Keeping Busy: The Symbolism of Bees in the Victorian Era

Victorian Gold Bee Brooch

How doth the little busy Bee
Improve each shining Hour,
And gather Honey all the day
From every opening Flower!

The Victorian loved naturalistic jewellery, and loved what each item of jewellery could present. With the Victorian obsession with hard work, loyalty (bees die when they sting an animals while defending their hive), team work, and industriousness, it isn’t very surprising to find that bees were a favourite with jewellers and their patrons. A person who modelled their behaviour on the bees’ example would be considered to have excellent moral fibre and work ethic. Can’t you just see a mother giving a ‘lazy’ child the gift of bee brooch to remind them to stay busy? After all, ‘idle hands are the devil’s workshop’.

And, let’s face it, bees are cute, and they make honey and pollinate our crops, and the droning of bees is one of the most pleasant sounds in the world (unless you allergic to their stings). The bright colours of bees is meant to be a warning that they can sting, but it also makes them a perfect model for jewellery, or to decorate a statement dress.AN ANTIQUE RUSSIAN BEE BROOCH  The tiger's eye and onyx body with diamond line detail to the ruby eyes and rose-cut diamond wings, mounted in silver and gold, circa 1870, 5.4 cm. wide, with St. Petersburg hallmark for gold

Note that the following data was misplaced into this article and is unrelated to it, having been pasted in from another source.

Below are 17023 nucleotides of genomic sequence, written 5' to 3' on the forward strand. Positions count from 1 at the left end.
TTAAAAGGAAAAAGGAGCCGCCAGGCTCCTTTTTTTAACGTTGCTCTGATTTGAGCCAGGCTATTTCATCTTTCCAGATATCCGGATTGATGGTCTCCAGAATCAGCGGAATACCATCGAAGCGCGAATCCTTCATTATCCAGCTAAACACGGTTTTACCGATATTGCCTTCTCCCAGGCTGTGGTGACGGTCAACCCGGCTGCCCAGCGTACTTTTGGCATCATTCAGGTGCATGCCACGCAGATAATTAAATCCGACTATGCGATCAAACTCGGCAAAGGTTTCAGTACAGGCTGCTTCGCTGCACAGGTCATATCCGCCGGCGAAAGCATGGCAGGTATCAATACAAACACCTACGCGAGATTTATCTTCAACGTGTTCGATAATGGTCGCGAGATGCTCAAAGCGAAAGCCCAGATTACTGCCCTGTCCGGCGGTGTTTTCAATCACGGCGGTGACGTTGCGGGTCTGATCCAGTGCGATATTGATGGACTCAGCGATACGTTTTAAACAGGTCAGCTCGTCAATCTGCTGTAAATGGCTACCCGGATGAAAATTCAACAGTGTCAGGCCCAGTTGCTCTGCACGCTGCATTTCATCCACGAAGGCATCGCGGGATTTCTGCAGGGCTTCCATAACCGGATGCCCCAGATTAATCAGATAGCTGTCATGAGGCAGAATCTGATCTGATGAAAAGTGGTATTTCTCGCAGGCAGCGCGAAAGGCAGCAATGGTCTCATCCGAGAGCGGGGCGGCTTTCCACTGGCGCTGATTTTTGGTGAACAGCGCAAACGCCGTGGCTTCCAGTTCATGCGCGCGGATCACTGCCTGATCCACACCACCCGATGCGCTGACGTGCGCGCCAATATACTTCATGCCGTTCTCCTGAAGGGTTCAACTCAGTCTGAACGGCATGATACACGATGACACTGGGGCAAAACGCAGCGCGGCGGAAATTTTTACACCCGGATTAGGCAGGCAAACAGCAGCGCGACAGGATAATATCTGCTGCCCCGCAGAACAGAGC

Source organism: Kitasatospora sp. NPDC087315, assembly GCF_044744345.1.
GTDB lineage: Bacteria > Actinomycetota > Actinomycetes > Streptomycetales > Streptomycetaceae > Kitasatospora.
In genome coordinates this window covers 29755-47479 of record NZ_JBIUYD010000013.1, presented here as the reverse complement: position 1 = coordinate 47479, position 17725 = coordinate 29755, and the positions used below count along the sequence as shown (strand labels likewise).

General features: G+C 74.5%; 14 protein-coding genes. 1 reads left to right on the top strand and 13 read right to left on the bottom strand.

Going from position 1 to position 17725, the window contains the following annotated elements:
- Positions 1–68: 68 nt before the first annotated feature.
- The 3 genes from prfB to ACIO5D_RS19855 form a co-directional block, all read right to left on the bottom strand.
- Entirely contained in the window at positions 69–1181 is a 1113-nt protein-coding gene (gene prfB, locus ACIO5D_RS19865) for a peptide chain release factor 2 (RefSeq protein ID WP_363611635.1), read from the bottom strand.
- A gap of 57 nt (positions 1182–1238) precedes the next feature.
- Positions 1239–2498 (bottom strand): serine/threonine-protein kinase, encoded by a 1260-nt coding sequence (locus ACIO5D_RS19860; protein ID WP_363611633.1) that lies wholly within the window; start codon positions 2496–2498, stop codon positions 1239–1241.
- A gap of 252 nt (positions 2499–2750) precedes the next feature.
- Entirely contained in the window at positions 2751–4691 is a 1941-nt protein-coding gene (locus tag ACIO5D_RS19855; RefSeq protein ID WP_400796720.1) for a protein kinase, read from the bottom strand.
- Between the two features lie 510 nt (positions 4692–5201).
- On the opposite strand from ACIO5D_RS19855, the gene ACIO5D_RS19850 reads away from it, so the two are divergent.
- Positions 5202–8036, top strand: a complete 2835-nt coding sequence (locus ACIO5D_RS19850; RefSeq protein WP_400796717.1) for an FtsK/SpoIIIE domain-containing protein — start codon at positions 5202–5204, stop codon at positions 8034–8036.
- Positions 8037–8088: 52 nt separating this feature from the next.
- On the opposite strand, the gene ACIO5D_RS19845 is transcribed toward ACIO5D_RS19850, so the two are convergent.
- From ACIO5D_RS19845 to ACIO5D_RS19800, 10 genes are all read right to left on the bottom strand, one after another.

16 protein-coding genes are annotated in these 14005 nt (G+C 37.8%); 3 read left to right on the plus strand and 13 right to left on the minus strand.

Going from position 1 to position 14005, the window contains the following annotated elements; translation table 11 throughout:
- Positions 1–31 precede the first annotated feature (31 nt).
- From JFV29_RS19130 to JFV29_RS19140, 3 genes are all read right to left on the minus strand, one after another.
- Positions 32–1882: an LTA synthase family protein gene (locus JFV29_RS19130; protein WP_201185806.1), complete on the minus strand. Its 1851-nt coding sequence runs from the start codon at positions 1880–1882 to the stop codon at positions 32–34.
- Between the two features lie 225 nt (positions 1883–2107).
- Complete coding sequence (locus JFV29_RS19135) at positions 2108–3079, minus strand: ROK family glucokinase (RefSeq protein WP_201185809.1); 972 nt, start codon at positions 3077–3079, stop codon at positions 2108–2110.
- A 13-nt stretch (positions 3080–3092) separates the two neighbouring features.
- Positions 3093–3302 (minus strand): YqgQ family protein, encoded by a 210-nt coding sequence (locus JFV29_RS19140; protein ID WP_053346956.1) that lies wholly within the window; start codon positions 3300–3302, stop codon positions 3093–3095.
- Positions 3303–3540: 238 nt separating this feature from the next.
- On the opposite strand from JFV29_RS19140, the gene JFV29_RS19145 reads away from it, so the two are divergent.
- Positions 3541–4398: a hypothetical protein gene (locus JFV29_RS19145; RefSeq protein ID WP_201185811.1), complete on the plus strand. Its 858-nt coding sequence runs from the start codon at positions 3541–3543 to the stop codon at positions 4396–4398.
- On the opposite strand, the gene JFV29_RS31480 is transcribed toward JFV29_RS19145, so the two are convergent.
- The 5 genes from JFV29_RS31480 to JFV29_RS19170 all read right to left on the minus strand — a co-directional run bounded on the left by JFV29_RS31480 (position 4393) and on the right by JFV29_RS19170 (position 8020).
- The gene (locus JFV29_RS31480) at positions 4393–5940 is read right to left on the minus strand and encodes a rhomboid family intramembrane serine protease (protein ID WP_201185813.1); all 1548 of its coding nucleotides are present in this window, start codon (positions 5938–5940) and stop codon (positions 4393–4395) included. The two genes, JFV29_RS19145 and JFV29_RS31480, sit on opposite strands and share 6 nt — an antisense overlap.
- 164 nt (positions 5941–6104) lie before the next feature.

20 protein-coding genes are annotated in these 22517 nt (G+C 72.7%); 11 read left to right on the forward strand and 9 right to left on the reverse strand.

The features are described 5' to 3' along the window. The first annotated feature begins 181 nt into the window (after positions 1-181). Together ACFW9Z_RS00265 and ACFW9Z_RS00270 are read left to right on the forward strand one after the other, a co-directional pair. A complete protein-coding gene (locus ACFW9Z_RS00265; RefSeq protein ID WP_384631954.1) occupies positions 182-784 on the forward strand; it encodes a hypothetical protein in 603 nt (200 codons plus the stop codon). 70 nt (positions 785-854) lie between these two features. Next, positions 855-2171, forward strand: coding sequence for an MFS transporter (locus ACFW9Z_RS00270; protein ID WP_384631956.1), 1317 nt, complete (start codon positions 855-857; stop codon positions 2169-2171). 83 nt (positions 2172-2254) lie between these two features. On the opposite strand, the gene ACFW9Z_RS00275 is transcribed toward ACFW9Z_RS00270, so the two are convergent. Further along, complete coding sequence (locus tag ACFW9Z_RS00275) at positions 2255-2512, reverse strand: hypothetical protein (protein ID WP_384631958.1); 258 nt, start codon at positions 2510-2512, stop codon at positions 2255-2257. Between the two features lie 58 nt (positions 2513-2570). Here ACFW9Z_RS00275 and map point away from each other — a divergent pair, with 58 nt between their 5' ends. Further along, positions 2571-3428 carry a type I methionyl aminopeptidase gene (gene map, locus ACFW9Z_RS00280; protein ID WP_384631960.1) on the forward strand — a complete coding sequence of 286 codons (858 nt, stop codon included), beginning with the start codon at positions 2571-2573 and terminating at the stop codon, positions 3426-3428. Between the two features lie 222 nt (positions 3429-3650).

Bee decorated dress


Filed under Analogy, Bling, Fashion, History, Metaphors, Steampunk Genre, Writing Style

3 responses to “Keeping Busy: The Symbolism of Bees in the Victorian Era

  1. honey ❤ and really love that dress!

  2. Christine Horowitz

    I am making a Victorian walking skirt. Picking put fabric. This article helped me make a decision.

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